Here’s the challenge when something’s as good as it gets: What comes next?
Companies across industries are in the midst of reporting another quarter of gargantuan profit growth, driven by lower tax bills and a growing economy. Amazon said its net income surged more than tenfold during the summer from a year earlier, for example.
Yet stock prices are not getting the boost that they usually do when companies report better-than-expected earnings. On the flip side, investors have punished stocks much more severely when companies have fallen short of profit expectations.
Altogether the S&P 500 is still down about 4 percent since the start of October. That’s despite the index being on track to deliver roughly 25 percent growth in earnings per share for the third straight quarter. As of Wednesday, more than four-fifths of companies in the index have reported results.
The reaction can be tied to the gnawing concern among investors that this may be the peak for corporate profit growth. Analysts say growth may slow to a roughly 15 percent rate in the last three months of the year. In conference calls with analysts following their earnings reports, CEOs have been citing several challenges including rising expenses, President Donald Trump’s tariffs and slowing economic growth in countries around the world.
When Amazon reported its results two weeks ago, it gave a forecast for revenue this quarter that fell short of analysts’ expectations. Part of that was due to the expected effect of a strengthening U.S. dollar, which can dilute the value of sales made abroad. The weaker-than-expected revenue forecast helped sink Amazon’s stock by 7.8 percent the day after its profit report, even though its net income far exceeded analysts’ expectations.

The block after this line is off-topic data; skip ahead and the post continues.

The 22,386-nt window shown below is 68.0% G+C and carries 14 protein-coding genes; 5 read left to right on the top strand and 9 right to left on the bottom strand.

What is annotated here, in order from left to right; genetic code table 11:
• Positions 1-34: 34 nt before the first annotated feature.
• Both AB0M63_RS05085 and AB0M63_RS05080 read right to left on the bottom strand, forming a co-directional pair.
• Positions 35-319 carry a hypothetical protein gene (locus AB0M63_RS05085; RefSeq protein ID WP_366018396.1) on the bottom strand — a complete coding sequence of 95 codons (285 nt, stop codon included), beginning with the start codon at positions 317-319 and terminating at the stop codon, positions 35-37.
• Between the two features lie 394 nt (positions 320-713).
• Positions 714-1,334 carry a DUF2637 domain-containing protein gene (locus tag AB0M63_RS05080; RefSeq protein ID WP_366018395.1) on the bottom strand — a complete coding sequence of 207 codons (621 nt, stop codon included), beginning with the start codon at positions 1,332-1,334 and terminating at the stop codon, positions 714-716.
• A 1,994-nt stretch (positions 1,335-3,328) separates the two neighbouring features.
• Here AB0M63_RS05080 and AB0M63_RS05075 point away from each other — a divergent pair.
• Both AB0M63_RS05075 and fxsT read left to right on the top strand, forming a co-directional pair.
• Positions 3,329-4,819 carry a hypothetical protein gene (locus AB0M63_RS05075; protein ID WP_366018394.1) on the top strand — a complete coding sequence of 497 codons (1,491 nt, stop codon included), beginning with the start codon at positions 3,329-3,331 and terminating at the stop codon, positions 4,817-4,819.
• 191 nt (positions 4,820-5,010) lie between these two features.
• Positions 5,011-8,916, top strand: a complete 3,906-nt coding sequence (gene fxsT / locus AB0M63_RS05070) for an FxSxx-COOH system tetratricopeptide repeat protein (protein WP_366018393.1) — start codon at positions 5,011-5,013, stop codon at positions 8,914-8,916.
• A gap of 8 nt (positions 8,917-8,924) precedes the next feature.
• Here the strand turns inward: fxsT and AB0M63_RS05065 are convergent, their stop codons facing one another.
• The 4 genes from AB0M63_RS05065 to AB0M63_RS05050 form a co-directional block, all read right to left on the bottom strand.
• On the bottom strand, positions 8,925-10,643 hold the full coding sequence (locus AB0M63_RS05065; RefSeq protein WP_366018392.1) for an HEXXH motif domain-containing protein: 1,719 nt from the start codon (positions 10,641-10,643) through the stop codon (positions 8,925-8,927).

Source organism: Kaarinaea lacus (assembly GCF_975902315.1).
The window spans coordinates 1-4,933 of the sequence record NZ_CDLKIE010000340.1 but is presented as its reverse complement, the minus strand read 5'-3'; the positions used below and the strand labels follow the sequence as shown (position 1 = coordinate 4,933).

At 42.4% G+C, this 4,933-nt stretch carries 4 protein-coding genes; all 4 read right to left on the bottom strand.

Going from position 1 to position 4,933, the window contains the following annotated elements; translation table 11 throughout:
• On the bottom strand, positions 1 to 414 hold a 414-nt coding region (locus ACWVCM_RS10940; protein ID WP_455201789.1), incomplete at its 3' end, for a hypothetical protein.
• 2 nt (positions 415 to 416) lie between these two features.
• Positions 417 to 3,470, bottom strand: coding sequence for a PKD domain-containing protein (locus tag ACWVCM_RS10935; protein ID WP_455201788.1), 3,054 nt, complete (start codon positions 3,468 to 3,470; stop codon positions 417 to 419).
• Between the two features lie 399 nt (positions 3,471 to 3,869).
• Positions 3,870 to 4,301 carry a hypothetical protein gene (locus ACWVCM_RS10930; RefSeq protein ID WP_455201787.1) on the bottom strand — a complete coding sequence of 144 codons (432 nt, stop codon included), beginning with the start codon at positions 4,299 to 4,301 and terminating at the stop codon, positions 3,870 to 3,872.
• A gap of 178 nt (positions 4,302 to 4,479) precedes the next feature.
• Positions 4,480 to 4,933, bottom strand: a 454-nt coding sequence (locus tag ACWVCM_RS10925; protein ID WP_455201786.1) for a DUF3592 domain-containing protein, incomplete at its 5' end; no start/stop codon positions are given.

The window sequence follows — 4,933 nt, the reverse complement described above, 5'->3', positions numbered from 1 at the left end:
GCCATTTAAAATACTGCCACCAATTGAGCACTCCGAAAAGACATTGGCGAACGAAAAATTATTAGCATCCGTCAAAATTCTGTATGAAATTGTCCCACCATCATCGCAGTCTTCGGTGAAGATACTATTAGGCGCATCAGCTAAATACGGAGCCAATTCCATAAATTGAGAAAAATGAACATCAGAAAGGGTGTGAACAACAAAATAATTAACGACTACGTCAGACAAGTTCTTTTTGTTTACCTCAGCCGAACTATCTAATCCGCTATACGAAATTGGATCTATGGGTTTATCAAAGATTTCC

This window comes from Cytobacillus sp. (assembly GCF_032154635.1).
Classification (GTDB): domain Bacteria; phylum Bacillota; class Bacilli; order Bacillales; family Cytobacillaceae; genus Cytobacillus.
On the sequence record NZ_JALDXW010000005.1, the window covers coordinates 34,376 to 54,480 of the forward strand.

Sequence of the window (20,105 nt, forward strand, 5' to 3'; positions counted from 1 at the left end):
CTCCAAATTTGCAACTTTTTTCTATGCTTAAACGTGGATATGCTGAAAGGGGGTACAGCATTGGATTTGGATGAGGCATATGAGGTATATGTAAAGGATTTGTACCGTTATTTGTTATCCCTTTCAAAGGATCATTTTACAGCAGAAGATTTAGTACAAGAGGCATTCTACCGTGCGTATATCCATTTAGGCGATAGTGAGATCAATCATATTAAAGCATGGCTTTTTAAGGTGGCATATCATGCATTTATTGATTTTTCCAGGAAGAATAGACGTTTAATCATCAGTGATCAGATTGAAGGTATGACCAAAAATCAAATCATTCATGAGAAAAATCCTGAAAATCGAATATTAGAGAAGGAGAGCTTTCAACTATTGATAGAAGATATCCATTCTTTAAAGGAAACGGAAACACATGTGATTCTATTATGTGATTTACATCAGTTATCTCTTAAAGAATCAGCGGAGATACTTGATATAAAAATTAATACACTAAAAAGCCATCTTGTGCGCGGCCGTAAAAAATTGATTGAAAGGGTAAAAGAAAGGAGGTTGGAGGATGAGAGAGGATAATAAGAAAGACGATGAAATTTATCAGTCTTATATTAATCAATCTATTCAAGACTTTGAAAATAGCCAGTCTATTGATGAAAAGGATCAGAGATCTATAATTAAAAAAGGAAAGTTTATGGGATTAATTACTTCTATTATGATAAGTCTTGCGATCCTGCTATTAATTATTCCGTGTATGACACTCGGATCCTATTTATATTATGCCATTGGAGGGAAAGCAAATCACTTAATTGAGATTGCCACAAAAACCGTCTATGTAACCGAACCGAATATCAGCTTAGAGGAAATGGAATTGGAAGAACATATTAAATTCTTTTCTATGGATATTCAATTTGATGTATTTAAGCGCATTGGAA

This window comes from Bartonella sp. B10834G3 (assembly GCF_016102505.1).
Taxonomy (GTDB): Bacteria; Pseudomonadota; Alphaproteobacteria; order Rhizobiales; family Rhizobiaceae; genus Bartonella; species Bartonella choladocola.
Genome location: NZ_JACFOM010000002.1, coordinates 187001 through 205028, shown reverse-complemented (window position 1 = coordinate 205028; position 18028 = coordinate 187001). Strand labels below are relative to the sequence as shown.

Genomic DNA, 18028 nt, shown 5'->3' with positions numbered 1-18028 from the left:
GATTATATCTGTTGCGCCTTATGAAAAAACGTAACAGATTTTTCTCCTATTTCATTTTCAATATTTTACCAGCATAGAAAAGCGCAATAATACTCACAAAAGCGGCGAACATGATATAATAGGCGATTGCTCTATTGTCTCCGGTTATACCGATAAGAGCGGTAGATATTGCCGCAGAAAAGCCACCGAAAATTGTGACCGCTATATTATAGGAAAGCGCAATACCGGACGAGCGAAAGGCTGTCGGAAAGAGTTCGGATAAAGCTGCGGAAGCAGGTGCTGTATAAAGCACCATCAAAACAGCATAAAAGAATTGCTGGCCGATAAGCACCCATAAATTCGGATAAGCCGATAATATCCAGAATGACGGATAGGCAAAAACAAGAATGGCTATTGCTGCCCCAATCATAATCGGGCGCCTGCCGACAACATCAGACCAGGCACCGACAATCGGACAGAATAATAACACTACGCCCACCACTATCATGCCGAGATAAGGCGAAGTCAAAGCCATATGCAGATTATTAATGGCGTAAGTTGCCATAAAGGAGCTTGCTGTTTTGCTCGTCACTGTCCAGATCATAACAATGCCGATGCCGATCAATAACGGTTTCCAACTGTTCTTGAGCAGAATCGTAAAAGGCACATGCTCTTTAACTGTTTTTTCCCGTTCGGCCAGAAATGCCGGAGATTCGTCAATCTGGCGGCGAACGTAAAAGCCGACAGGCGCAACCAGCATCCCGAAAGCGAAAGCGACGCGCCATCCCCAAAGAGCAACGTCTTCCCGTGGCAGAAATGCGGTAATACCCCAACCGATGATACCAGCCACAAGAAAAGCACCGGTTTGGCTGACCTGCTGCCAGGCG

Next year, profit growth is likely to fall off even more sharply for Corporate America because companies will no longer be getting the big boost provided by a sharp drop in their income-tax rates. That is, unless Washington approves yet another tax cut, which is unlikely now that Democrats have gained control of the House of Representatives.
Earnings growth may run at about 9 percent next year for S&P 500 companies. That would be a good showing during normal times, particularly about a decade into an economic expansion, but it would also be less than half this year’s rate.
The growth expectations are key because stock prices tend to track corporate profits over the long term. When profits are surging, it gives investors more reason to pay high prices for stocks, and the S&P 500 index set a record on Sept. 20.
Most professional investors say stocks look either fairly valued or still a bit expensive relative to how much profit they produce. The S&P 500 is trading at 16.1 times its expected earnings per share over the next 12 months, for example. That’s a more expensive price-to-earnings ratio than its average of 14.7 over the last 15 years.
For stocks to look more attractive, either prices need to drop or earnings need to rise more. That’s why investors are putting so much emphasis on what comes next.
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